The concrete blast barrier topped with razor wire has become the symbol of America's occupation of Iraq. Thousands of tonnes of concrete have transformed buildings frequented by foreigners into fortresses, while barriers block the roads past military installations and hotels, snarling up the traffic for hours. At the Palestine Hotel, home to journalists and the American contractor Kellogg, Brown and Root, Thursday is the traditional evening for middle-class Iraqis to hold wedding banquets. Brides in white satin, surrounded by drummers and dancers, are frisked by newly trained Iraqi guards before trooping along a narrow, dusty alleyway between 15ft-high blocks that would not have looked out of place in Colditz.
After the synchronised attacks on the International Committee of the Red Cross and four police stations, heavy trucks brought hundreds more tonnes of concrete to police stations around the capital. In Adhimiya, an area renowned for still harbouring loyalists to Saddam Hussein, uneasy police officers in new blue uniforms watched in silence as a crane carefully lowered its massive load in front of their new office. American troops supervised the uncoiling of yet more razor wire. I asked a soldier whether he thought concrete was the answer, but he could not hear my question. His eardrum had been perforated by the blast. Asked about the dangers to policemen, the presiding Iraqi police officer gave what passes for a neutral answer here: "We are Muslims and we believe in God, so we don't worry about whether it's more risky to be a policeman or a civilian. It's all the same to us. Those who fear death are too attached to this life."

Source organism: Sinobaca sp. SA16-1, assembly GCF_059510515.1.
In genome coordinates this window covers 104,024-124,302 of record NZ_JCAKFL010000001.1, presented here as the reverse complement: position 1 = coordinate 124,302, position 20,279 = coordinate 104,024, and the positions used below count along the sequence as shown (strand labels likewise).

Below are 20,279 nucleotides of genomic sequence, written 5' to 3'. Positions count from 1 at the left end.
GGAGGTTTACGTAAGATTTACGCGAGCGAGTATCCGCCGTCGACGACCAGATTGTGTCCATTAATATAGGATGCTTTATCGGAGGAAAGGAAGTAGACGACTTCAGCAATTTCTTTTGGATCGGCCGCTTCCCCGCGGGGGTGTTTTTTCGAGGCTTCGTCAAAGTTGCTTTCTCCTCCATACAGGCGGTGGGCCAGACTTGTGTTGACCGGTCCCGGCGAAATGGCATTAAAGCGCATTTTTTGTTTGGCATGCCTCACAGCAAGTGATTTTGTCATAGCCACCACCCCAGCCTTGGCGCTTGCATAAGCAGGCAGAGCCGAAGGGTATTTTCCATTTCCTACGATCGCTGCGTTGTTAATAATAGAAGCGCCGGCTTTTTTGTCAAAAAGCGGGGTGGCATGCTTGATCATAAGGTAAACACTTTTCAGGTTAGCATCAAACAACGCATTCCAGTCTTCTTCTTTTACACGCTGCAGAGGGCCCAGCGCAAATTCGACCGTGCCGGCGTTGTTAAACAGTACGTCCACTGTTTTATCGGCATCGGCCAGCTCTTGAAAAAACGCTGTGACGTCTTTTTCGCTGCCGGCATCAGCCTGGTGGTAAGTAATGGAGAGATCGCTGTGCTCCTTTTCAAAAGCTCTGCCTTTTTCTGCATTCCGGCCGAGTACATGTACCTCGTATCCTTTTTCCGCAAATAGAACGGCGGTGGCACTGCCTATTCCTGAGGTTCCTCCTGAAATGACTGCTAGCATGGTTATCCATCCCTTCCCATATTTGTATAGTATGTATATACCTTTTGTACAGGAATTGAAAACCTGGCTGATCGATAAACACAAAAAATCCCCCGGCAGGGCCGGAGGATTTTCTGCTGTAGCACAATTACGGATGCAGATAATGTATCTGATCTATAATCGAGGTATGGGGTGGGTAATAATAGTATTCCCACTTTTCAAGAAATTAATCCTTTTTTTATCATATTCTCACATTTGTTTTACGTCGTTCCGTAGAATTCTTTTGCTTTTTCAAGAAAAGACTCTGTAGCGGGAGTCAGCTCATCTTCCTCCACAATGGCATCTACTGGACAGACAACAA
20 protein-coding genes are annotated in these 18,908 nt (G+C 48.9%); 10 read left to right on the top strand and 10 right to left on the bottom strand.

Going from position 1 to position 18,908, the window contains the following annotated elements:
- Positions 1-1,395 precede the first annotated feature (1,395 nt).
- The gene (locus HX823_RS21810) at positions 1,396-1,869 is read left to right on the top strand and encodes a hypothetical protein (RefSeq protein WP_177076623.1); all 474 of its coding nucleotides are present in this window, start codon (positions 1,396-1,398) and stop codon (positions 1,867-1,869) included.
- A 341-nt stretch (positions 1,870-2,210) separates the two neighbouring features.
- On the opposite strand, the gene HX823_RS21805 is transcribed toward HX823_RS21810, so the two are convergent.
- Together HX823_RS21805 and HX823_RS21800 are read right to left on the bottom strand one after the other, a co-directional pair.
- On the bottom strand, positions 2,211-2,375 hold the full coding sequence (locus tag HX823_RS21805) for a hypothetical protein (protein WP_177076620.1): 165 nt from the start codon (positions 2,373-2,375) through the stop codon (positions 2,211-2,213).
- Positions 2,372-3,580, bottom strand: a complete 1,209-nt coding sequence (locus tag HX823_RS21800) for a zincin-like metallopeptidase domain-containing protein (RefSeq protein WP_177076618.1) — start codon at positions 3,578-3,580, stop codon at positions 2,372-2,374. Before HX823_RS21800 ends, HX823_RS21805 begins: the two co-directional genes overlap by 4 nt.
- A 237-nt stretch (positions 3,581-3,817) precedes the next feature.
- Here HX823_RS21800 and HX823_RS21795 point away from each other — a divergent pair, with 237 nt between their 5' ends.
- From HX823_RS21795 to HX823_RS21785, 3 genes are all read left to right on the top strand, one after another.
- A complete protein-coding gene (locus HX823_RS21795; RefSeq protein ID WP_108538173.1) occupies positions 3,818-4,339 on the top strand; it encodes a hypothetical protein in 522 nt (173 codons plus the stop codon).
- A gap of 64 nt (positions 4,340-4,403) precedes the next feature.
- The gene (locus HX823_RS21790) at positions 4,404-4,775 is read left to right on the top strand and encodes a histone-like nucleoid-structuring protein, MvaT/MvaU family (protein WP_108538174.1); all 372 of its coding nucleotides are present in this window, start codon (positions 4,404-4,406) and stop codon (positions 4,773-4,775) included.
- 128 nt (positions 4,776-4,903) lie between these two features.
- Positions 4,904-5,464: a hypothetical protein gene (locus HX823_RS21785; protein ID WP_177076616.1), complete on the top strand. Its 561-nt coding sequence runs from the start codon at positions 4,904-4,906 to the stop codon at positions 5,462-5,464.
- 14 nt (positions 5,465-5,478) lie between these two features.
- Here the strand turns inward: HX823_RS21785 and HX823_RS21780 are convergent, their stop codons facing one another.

Policemen and security guards are on the front line in this war. The police, once reviled as corrupt stooges for Saddam, are now targeted as collaborators. But there is no shortage of recruits - there is 60 per cent unemployment in Iraq and policemen earn $120 a month, a decent salary. The concrete barriers prevent suicide car bombers from reaching their targets, but instead the driver smashes against the barricade. Those inside the building have a good chance of survival, but security guards outside and passers-by are more likely to die. At the Red Cross, two guards were killed along with ten people in a truck that happened to be driving past at the fatal moment.